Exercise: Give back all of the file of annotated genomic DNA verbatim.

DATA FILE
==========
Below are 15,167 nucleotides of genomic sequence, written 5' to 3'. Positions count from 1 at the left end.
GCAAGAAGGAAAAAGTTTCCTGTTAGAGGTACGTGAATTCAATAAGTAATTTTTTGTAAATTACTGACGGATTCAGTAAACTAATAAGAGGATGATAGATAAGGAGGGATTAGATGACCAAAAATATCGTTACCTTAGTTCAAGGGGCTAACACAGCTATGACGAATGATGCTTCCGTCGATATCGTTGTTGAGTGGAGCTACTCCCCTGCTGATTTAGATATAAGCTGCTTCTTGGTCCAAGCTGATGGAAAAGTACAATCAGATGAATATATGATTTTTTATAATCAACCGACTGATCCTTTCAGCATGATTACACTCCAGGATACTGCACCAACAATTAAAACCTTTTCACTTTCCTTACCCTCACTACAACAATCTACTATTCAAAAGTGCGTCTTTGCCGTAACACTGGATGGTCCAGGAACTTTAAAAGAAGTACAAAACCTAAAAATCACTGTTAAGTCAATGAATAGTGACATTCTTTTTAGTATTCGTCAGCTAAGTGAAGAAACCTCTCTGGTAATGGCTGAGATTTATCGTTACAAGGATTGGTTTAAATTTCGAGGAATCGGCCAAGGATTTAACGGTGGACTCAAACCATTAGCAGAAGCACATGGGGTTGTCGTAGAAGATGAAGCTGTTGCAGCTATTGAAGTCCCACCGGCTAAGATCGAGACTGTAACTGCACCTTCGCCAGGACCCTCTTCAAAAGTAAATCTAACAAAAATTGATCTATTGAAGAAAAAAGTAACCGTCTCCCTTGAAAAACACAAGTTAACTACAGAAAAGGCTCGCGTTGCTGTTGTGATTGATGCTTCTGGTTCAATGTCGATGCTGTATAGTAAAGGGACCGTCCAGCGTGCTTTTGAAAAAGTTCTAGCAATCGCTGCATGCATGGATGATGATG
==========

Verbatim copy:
Below are 15,167 nucleotides of genomic sequence, written 5' to 3'. Positions count from 1 at the left end.
GCAAGAAGGAAAAAGTTTCCTGTTAGAGGTACGTGAATTCAATAAGTAATTTTTTGTAAATTACTGACGGATTCAGTAAACTAATAAGAGGATGATAGATAAGGAGGGATTAGATGACCAAAAATATCGTTACCTTAGTTCAAGGGGCTAACACAGCTATGACGAATGATGCTTCCGTCGATATCGTTGTTGAGTGGAGCTACTCCCCTGCTGATTTAGATATAAGCTGCTTCTTGGTCCAAGCTGATGGAAAAGTACAATCAGATGAATATATGATTTTTTATAATCAACCGACTGATCCTTTCAGCATGATTACACTCCAGGATACTGCACCAACAATTAAAACCTTTTCACTTTCCTTACCCTCACTACAACAATCTACTATTCAAAAGTGCGTCTTTGCCGTAACACTGGATGGTCCAGGAACTTTAAAAGAAGTACAAAACCTAAAAATCACTGTTAAGTCAATGAATAGTGACATTCTTTTTAGTATTCGTCAGCTAAGTGAAGAAACCTCTCTGGTAATGGCTGAGATTTATCGTTACAAGGATTGGTTTAAATTTCGAGGAATCGGCCAAGGATTTAACGGTGGACTCAAACCATTAGCAGAAGCACATGGGGTTGTCGTAGAAGATGAAGCTGTTGCAGCTATTGAAGTCCCACCGGCTAAGATCGAGACTGTAACTGCACCTTCGCCAGGACCCTCTTCAAAAGTAAATCTAACAAAAATTGATCTATTGAAGAAAAAAGTAACCGTCTCCCTTGAAAAACACAAGTTAACTACAGAAAAGGCTCGCGTTGCTGTTGTGATTGATGCTTCTGGTTCAATGTCGATGCTGTATAGTAAAGGGACCGTCCAGCGTGCTTTTGAAAAAGTTCTAGCAATCGCTGCATGCATGGATGATGATG